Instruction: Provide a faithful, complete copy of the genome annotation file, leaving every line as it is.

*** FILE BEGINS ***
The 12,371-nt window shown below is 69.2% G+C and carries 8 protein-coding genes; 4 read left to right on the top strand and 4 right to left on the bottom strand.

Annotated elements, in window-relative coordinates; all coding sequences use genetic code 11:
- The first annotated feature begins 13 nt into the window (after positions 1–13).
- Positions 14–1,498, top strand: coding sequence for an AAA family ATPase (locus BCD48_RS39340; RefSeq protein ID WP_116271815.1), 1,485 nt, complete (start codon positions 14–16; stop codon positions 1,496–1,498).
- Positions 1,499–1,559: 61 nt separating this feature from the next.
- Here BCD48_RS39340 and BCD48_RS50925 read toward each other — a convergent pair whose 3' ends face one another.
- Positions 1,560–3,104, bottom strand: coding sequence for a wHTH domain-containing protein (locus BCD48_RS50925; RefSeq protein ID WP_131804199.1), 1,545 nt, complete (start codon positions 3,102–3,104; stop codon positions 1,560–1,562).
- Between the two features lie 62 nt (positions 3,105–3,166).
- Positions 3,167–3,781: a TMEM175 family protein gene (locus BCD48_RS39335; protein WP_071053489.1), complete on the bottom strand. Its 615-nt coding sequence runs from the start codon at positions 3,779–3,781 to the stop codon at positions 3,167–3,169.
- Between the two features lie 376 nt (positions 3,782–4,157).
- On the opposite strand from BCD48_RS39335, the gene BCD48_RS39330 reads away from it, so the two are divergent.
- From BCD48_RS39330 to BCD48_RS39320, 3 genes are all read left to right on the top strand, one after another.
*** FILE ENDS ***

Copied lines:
The 12,371-nt window shown below is 69.2% G+C and carries 8 protein-coding genes; 4 read left to right on the top strand and 4 right to left on the bottom strand.

Annotated elements, in window-relative coordinates; all coding sequences use genetic code 11:
- The first annotated feature begins 13 nt into the window (after positions 1–13).
- Positions 14–1,498, top strand: coding sequence for an AAA family ATPase (locus BCD48_RS39340; RefSeq protein ID WP_116271815.1), 1,485 nt, complete (start codon positions 14–16; stop codon positions 1,496–1,498).
- Positions 1,499–1,559: 61 nt separating this feature from the next.
- Here BCD48_RS39340 and BCD48_RS50925 read toward each other — a convergent pair whose 3' ends face one another.
- Positions 1,560–3,104, bottom strand: coding sequence for a wHTH domain-containing protein (locus BCD48_RS50925; RefSeq protein ID WP_131804199.1), 1,545 nt, complete (start codon positions 3,102–3,104; stop codon positions 1,560–1,562).
- Between the two features lie 62 nt (positions 3,105–3,166).
- Positions 3,167–3,781: a TMEM175 family protein gene (locus BCD48_RS39335; protein WP_071053489.1), complete on the bottom strand. Its 615-nt coding sequence runs from the start codon at positions 3,779–3,781 to the stop codon at positions 3,167–3,169.
- Between the two features lie 376 nt (positions 3,782–4,157).
- On the opposite strand from BCD48_RS39335, the gene BCD48_RS39330 reads away from it, so the two are divergent.
- From BCD48_RS39330 to BCD48_RS39320, 3 genes are all read left to right on the top strand, one after another.